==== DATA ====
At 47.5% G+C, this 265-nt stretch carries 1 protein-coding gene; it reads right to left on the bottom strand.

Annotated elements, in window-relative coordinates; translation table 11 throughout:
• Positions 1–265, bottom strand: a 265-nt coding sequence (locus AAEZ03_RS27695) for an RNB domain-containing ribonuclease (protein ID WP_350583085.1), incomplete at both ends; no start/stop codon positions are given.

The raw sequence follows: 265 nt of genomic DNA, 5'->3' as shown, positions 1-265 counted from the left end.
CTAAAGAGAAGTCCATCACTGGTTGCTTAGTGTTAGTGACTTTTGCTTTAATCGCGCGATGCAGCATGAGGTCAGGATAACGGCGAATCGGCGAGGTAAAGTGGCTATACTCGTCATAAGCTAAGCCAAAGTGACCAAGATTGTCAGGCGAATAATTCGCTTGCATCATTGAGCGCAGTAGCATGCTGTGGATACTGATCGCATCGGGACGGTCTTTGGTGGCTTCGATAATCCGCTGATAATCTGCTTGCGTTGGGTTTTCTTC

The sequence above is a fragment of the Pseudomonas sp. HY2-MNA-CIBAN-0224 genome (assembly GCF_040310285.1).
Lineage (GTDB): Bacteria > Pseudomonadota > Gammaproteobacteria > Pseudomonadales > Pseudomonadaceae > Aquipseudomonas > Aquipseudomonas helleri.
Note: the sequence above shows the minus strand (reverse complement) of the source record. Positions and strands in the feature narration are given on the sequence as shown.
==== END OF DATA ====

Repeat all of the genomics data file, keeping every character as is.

At 47.5% G+C, this 265-nt stretch carries 1 protein-coding gene; it reads right to left on the bottom strand.

Annotated elements, in window-relative coordinates; translation table 11 throughout:
• Positions 1–265, bottom strand: a 265-nt coding sequence (locus AAEZ03_RS27695) for an RNB domain-containing ribonuclease (protein ID WP_350583085.1), incomplete at both ends; no start/stop codon positions are given.

The raw sequence follows: 265 nt of genomic DNA, 5'->3' as shown, positions 1-265 counted from the left end.
CTAAAGAGAAGTCCATCACTGGTTGCTTAGTGTTAGTGACTTTTGCTTTAATCGCGCGATGCAGCATGAGGTCAGGATAACGGCGAATCGGCGAGGTAAAGTGGCTATACTCGTCATAAGCTAAGCCAAAGTGACCAAGATTGTCAGGCGAATAATTCGCTTGCATCATTGAGCGCAGTAGCATGCTGTGGATACTGATCGCATCGGGACGGTCTTTGGTGGCTTCGATAATCCGCTGATAATCTGCTTGCGTTGGGTTTTCTTC

The sequence above is a fragment of the Pseudomonas sp. HY2-MNA-CIBAN-0224 genome (assembly GCF_040310285.1).
Lineage (GTDB): Bacteria > Pseudomonadota > Gammaproteobacteria > Pseudomonadales > Pseudomonadaceae > Aquipseudomonas > Aquipseudomonas helleri.
Note: the sequence above shows the minus strand (reverse complement) of the source record. Positions and strands in the feature narration are given on the sequence as shown.